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Thread: Easiest piece in Sonata Form?

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    Default Easiest piece in Sonata Form?

    Hello, I'm relatively new to classical theory, and I'm wondering what are some very easy pieces that are in sonata form?

    By "easy" I mean: minimum duration, minimum number of instruments/voices, minimum harmonic complexity (or complexity otherwise). In other words, what pieces present the most "stripped down" examples of sonata form?

    Thanks for your suggestions!

    Greg

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    Quote Originally Posted by gntsketches View Post
    Hello, I'm relatively new to classical theory, and I'm wondering what are some very easy pieces that are in sonata form?

    By "easy" I mean: minimum duration, minimum number of instruments/voices, minimum harmonic complexity (or complexity otherwise). In other words, what pieces present the most "stripped down" examples of sonata form?

    Thanks for your suggestions!

    Greg
    A good place to look would be Beethoven: Piano Sonata in F minor first movement. Also, if you want a sonata form you can hear clearly you can't go wrong with the first movement of Beethoven Symphony No. 5.

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    Quote Originally Posted by Che2007 View Post
    A good place to look would be Beethoven: Piano Sonata in F minor first movement. Also, if you want a sonata form you can hear clearly you can't go wrong with the first movement of Beethoven Symphony No. 5.
    Thanks! I am certainly familiar with the 5th. I'll check out the other!

    Tbt, this is about the level I'm on
    https://www.youtube.com/watch?v=L7PfGTtUC84

    Cheers,
    Greg

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    Mozart church sonatas

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    The first movement of Eine kleine Nachtmusik is an extremely clear and simple sonata form, and the familiarity of its opening will make the exposition repeat and the recapitulation very easy to spot.

    Last edited by Mahlerian; Jun-11-2016 at 04:20.

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    Default Haydn Minor Key Symphonies

    Personally, I recommend some opening movements of Haydn's minor key symphonies. Take Symphony No. 83, known as The Hen. Minor key sonata form pieces in the Classical era are often easier to analyze because often times theme A is in "i" and theme 2 is usually a VERY contrasting theme in "III." Due to both the contrast and key difference the transition is easier to identify, and the themes are easier to recognize during the development. This also makes it easier to hear how the transition varies in the recap section to allow the second theme to now wind up in a key with the same tonal center, either "i" or "I," but in this piece "I." Classical era works also tend to make this easier to analyze because the exposition is requested to be repeated, allowing you to be able to hear the themes twice, and recognize without a doubt where exactly the exposition ends. You can usually tell, but every now and then the exposition tends to flow into the recap more smoothly than expected. Anyways, sorry for the long post but best of luck with your studies.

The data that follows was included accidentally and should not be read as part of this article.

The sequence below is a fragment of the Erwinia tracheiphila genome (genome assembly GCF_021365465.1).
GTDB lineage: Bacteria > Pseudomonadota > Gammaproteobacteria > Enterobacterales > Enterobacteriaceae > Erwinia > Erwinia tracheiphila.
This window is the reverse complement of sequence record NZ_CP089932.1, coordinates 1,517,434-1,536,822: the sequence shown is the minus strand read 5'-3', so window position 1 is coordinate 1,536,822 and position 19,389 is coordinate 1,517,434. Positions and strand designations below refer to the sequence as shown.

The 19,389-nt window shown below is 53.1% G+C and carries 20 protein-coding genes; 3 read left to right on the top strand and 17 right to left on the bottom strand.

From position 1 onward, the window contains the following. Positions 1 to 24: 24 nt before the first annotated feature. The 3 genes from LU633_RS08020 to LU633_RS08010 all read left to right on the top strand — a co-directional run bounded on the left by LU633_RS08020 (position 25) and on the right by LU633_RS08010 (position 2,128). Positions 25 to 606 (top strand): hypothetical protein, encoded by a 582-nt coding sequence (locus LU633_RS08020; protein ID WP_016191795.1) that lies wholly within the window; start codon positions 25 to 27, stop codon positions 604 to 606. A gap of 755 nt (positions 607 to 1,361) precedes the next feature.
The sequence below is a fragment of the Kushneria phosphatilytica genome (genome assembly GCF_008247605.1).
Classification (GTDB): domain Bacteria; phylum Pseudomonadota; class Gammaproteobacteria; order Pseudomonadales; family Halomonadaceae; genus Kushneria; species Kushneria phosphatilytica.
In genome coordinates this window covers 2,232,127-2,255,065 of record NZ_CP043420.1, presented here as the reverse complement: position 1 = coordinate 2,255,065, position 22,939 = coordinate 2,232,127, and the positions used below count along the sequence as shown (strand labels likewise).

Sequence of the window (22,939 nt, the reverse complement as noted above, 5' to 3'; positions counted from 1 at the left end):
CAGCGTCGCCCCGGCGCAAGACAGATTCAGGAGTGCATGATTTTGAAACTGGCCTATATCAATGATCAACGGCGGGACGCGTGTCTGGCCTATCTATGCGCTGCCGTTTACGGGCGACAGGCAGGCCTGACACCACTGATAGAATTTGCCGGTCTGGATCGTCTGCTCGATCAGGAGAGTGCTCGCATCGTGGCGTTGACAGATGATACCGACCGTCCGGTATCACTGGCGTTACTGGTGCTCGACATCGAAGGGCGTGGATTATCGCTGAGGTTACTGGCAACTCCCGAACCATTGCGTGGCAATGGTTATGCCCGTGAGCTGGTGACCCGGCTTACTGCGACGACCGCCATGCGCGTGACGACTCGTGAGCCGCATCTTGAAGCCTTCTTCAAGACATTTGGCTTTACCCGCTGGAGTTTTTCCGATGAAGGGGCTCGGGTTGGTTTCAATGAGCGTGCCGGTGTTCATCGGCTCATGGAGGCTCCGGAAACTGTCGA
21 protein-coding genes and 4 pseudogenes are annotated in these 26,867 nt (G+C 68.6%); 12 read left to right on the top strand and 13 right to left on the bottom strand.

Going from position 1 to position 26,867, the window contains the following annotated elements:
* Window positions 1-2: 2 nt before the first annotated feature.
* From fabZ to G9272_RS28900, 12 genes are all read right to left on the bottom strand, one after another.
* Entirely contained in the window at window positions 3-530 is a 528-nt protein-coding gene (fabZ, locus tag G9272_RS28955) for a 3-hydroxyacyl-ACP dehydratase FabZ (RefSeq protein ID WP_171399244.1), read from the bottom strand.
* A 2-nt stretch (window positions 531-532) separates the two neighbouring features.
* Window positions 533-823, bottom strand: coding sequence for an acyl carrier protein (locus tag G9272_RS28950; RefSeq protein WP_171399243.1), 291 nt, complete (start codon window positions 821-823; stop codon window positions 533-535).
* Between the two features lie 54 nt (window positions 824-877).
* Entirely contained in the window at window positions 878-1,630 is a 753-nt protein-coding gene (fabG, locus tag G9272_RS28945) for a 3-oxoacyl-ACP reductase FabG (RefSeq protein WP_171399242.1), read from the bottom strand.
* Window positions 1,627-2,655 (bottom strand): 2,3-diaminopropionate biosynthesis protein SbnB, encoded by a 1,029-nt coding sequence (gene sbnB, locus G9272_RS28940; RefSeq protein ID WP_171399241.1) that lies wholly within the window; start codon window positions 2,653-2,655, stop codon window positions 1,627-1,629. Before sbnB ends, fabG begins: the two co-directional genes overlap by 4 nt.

https://youtu.be/wVQYc4-RsWk

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    Thanks for all these great suggestions! I've bee enjoying all of the above. In most cases, the form actually stands out pretty clearly.

    I've noticed that in the many of the earlier/shorter works, the development-recapitulation section is repeated as well as the exposition. I guess that was eliminated as compositions became more ponderous. Any thoughts on this?

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    Quote Originally Posted by gntsketches View Post
    Thanks for all these great suggestions! I've bee enjoying all of the above. In most cases, the form actually stands out pretty clearly.

    I've noticed that in the many of the earlier/shorter works, the development-recapitulation section is repeated as well as the exposition. I guess that was eliminated as compositions became more ponderous. Any thoughts on this?
    The sonata form grew out of Baroque binary form (AABB), with what we now call the development being nothing more than a retransition to the starting material in many early cases (you'll find such sections lasting a mere 8-16 bars). Second-half repeats are still present throughout the mature works of Mozart and many of Haydn's (although very frequently ignored in performance, such as in the movement I linked to above), but by Beethoven's time they are gone and never to return. With the weighting of the sonata form towards longer and more complex developments and codas, the original balanced symmetry was broken. The idea of a second half repeat for the Eroica or the Fifth Symphony would be unthinkable, to say nothing of symphonic works by Schumann and Berlioz.
    Last edited by Mahlerian; Jun-12-2016 at 17:25.

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    Ah. this makes sense. For example, many movements in Bach's cello suites have a exploratory "development" feeling in the beginning of the B section.

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    I've often felt that about almost all of Scarlatti's sonatas, the second part is almost always juicier than than the first!

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    Bevo is right, The Haydn symphonies are good examples of sonata form before it got modified out of recognizability. Remember these words: Fast-Slow-Fast.

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    For the origins of sonata form(s), see Charles Rosen "Sonata Forms."

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